Tender is the Night: Metaphor Analysis

Metaphor Analysis
Dick Diver shares a solid relationship with his admirable father who made every attempt to guide his life as a youth so he would become a good man and a good father. After the burial of his highly principled father, when Dick grieves saying “good by, my father–good-by, all my fathers” he is in essence saying goodbye to the self he might have been, the person of whom his father would have been proud (205). And although he could, at this point in his life, have pulled back from the increasing decadent life he had been living and become a good father himself by fallowing the example of his own father, he continues to gravitate instead toward a life of excess and degradation.
Destructive father figures abound in Tender is the Night. Nicole’s father Devereux Warren molests her when she is fifteen and she plunges into madness.  Dick, in effect, takes the place of Nicole’s father whose real father has been forbidden to ever see her again. In a manner Dick duplicates the father/daughter relationship with the teenage Rosemary viewing her both as a child and as a lover. Similarly, Dick’s own relationship with his daughter, whom he compares to Nicole, becomes unnatural by the end of the novel.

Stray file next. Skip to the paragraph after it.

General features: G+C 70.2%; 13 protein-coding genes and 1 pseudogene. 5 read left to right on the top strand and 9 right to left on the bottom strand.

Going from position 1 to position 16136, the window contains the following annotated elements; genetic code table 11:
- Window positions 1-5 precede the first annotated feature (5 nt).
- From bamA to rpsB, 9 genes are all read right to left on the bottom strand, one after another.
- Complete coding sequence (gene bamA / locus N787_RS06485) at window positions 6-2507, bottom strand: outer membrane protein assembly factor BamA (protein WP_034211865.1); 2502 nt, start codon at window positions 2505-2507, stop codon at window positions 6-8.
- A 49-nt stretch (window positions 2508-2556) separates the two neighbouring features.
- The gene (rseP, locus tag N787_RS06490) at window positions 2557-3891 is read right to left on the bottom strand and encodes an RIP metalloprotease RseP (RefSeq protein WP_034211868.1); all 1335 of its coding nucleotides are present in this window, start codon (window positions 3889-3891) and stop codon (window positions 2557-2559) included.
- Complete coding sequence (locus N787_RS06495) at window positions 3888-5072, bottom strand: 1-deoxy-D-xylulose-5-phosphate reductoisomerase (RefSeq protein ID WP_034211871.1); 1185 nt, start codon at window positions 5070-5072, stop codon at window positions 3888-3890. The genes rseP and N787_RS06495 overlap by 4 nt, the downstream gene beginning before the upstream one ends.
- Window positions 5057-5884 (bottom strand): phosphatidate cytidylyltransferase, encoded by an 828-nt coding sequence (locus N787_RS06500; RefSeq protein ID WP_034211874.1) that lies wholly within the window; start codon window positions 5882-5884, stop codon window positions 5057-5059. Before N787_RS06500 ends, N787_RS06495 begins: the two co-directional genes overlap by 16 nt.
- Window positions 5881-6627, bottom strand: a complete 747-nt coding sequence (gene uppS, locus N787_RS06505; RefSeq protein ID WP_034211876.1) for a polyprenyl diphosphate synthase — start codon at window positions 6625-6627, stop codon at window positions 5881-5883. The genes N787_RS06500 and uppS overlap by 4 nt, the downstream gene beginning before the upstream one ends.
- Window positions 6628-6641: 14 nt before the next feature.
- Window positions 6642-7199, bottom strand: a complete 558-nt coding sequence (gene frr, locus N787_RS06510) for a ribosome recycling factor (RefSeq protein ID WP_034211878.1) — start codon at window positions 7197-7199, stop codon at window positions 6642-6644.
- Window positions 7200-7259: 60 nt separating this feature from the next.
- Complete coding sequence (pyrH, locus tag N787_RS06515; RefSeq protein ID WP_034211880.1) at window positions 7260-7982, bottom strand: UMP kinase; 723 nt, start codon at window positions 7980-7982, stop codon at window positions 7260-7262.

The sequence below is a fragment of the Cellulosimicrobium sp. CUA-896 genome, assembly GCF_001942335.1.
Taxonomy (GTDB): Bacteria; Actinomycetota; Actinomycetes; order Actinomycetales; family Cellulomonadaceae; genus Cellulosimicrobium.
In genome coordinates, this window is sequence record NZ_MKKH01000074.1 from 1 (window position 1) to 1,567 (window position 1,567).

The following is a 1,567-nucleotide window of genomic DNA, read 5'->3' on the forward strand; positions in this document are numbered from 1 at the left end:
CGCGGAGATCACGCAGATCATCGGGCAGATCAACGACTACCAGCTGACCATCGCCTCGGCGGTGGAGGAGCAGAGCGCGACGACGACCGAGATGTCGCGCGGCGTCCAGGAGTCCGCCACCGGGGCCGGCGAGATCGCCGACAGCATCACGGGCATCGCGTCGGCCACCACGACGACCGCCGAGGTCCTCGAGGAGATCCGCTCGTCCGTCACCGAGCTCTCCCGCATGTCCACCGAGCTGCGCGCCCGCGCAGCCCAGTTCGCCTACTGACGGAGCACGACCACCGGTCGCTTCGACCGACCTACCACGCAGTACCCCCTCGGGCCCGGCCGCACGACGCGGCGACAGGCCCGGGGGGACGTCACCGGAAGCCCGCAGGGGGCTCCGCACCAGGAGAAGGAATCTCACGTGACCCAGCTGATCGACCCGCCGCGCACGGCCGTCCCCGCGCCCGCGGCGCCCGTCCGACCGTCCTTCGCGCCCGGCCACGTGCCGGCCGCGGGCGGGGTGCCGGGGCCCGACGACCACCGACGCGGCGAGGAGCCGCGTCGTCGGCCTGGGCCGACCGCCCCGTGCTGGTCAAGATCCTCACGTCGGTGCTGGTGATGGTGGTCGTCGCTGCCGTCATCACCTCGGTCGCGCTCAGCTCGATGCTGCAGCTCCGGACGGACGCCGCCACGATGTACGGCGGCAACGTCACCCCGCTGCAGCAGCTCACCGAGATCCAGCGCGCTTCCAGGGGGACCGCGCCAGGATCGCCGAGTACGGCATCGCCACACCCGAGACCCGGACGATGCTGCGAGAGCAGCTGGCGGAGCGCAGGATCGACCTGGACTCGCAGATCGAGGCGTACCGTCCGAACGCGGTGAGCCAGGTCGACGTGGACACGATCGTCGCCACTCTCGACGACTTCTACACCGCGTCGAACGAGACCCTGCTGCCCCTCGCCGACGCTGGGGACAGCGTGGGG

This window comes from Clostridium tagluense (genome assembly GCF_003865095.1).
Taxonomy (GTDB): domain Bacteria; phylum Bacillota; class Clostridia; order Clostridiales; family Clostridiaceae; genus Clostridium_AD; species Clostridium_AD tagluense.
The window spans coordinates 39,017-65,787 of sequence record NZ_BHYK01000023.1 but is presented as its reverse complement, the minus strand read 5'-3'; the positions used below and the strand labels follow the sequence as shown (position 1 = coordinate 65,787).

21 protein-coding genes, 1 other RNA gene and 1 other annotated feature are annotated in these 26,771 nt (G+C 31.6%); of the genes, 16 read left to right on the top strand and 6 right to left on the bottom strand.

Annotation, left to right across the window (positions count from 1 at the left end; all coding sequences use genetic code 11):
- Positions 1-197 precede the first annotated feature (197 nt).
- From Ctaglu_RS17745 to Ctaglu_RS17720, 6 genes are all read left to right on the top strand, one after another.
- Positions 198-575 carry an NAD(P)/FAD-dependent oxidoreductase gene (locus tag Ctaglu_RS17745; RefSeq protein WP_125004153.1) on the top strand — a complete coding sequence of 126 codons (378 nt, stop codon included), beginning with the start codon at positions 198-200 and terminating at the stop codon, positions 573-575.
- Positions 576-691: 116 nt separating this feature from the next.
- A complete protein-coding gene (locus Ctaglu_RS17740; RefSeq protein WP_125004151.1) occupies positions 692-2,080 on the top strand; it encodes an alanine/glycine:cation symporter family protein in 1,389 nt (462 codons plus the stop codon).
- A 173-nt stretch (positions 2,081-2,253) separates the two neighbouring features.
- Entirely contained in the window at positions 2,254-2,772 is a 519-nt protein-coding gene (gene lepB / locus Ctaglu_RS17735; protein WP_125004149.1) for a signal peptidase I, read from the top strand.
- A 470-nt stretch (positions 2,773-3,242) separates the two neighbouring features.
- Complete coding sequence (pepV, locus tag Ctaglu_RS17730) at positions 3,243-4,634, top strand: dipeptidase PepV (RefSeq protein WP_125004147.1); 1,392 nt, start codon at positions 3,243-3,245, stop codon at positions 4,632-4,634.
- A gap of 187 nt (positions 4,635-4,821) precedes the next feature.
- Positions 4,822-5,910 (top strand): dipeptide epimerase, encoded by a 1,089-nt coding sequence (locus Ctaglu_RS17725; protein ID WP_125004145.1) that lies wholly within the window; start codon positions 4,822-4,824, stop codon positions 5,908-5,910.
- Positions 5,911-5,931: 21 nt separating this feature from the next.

Alcohol acts as a predictor of destruction in the characters Abe North and Dick Diver. Continuous drinking has resulted in Abe North’s social, emotional and physical decline.  Once a successful musician, in Paris he sits disheveled and seedy at the train station hiding his trembling hands in his pocket. His alcohol-induced fog causes him to identify the wrong man as the thief who stole his thousand -franc note and set the murder in motion.  He remains in the Ritz bar while an innocent man languishes in prison, because his drinking makes him helpless to take action. Ultimately, he winds up brutally murdered in a New York bar called a speakeasy that sold alcohol during Prohibition.
Whereas earlier in the novel, Diver drank little, his seduction into the Jazz Age life is well-lubricated by copious amounts of alcohol. He begins drinking in earnest after he finds himself attracted to the teenage Rosemary and his drinking escalates until he winds up drunk and beaten on the floor of an Italian jail, thrown out of his own clinic for drinking too much, and so on until he loses his wife and children and sinks into obscurity in an unnamed New York town.